Besides lesion stage, the patient’s age influenced the cost-effectiveness estimates. Increasing the patient’s age reduced the effectiveness advantage of micro- compared to non-invasive treatment. This was due to the lower progression risk of non-invasively lesions in older compared to younger patients, and the shorter remaining lifetime of older patients (with less chance to accumulate high re-treatment costs). We did, however, not account for the age of the patient when calculating the risk ratios of micro- versus non-invasively treated E2 or D1 lesions. Since older patients are likely to have less active lesions [12], with reduced chance of sufficient infiltration, it is likely that age has even greater influence on effectiveness under clinical conditions. In conclusion, micro-invasive treatment seems most beneficial for young patients with D1 lesions.

If only costs were analysed, non-invasive treatment was significantly less costly than other options for treating E2 lesions, since only few of these lesions progress, which reduces the need for costly re-interventions. Thus, the initial treatment costs are the main component in total lifetime costs of non- and micro-invasively treated E2 lesions. In contrast, D1 lesions progress more swiftly and require expensive re-treatment earlier. This reduces the importance of the initial treatment costs and levelled the differences between the initially cheap non-invasive and initially expensive micro-invasive treatment. In the base-case scenario, non-invasive therapy itself was assumed to generate only small costs, since measures like topical fluoridation are usually not limited to only one tooth. In addition, we assumed that infiltrated lesions may be additionally fluoridated as well, since this was done in one of the analysed clinical trials. However, in some healthcare settings fluoridation etc. will generate tooth-based costs every time it is performed. This was simulated in the high-costs scenario, with regular generation of full costs for fluoridation. In this scenario, our cost-rankings were changed, with micro-invasive treatment being the least costly strategy for both E2 and D1 lesions. We calculated cost threshold values of around 5 € for non-invasive therapy, i.e. above these costs micro-invasive treatment has a higher chance of being cost-effective than non-invasive treatment. Cost estimates were further shown to depend on the discount rate, with higher discounting decreasing the cost-effects of late, expensive re-treatment.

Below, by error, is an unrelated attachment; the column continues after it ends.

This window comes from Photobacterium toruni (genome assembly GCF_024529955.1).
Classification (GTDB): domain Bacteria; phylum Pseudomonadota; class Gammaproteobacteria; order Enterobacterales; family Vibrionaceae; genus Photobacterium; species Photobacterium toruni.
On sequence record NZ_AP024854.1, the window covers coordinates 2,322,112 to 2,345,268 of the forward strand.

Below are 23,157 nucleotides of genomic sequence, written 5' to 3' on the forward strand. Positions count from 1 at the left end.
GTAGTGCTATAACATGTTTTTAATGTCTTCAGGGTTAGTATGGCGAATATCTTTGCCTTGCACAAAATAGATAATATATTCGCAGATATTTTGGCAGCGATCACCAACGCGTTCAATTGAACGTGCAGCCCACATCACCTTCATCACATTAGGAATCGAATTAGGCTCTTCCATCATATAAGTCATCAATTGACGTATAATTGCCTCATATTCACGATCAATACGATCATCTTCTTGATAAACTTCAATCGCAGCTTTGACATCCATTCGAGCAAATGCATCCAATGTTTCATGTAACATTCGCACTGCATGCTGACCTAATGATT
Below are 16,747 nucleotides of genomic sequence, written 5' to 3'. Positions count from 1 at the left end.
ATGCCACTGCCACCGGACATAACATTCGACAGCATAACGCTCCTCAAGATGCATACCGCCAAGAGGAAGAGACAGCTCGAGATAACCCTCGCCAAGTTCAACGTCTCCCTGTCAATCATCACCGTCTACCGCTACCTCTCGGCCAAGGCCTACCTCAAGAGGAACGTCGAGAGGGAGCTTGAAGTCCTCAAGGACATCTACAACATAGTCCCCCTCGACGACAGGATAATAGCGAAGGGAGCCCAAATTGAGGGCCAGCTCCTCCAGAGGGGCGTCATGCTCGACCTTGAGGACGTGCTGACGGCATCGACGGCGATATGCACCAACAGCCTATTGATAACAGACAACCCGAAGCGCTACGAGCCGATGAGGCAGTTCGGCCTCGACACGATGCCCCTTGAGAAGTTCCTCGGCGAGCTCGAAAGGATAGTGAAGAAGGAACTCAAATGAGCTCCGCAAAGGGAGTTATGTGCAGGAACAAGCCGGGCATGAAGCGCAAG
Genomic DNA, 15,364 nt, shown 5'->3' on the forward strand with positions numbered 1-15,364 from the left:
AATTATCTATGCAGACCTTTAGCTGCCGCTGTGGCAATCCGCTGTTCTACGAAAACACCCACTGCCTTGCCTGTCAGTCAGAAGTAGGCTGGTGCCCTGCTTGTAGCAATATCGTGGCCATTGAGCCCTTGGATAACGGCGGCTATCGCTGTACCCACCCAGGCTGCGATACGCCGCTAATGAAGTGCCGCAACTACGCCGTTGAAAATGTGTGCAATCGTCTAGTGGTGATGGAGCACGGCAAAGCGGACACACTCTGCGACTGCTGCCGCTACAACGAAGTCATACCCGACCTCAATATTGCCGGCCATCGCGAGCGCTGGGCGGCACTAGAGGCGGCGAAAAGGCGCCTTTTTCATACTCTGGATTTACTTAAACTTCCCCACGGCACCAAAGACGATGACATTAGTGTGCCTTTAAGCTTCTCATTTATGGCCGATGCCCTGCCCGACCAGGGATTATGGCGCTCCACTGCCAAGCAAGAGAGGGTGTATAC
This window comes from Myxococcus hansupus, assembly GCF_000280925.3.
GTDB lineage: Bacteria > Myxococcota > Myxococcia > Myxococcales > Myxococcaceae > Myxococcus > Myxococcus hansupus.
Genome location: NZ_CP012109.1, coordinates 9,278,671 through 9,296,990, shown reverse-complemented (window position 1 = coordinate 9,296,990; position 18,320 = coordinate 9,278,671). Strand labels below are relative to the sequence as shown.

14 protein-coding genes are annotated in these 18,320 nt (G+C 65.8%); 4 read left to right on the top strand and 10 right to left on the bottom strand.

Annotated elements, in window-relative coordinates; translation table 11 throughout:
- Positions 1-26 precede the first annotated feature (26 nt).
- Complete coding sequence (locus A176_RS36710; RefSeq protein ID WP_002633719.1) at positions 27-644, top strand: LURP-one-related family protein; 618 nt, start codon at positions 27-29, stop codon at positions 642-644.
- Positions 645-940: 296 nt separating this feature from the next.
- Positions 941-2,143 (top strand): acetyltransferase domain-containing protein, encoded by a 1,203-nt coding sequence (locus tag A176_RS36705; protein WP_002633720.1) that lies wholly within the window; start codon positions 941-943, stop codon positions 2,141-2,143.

Based on the best available evidence regarding underlying effectiveness parameters, our findings were found to be robust. However, evidence levels are still limited and further research may change our estimates. Several studies regarding caries infiltration have been performed but not published or used within our meta-analysis: A practice-based study in Germany found a radiographic progression of 3/96 infiltrated lesions (3%) and 23/96 non-invasively treated lesions (22%) (HML, personal communication). Similarly, the 5-year-follow-up results from one included study found 2/19 infiltrated (11%) and 10/19 (53%) non-invasively treated lesions to progress (SP, personal communication). Another study confirmed these findings for deciduous teeth [24]. One disadvantage of the included studies is their setting in university hospitals. Trials there may overestimate the advantages of micro- compared with non-invasive treatment in general practice, since patient selection and treatment conditions in a university hospital may be different than in a primary care environment. However, the practice-based study reported nearly congruent preventive fractions when compared to university studies, and given the low heterogeneity of the results of our meta-analysis, the effects of the setting on our estimates should be limited.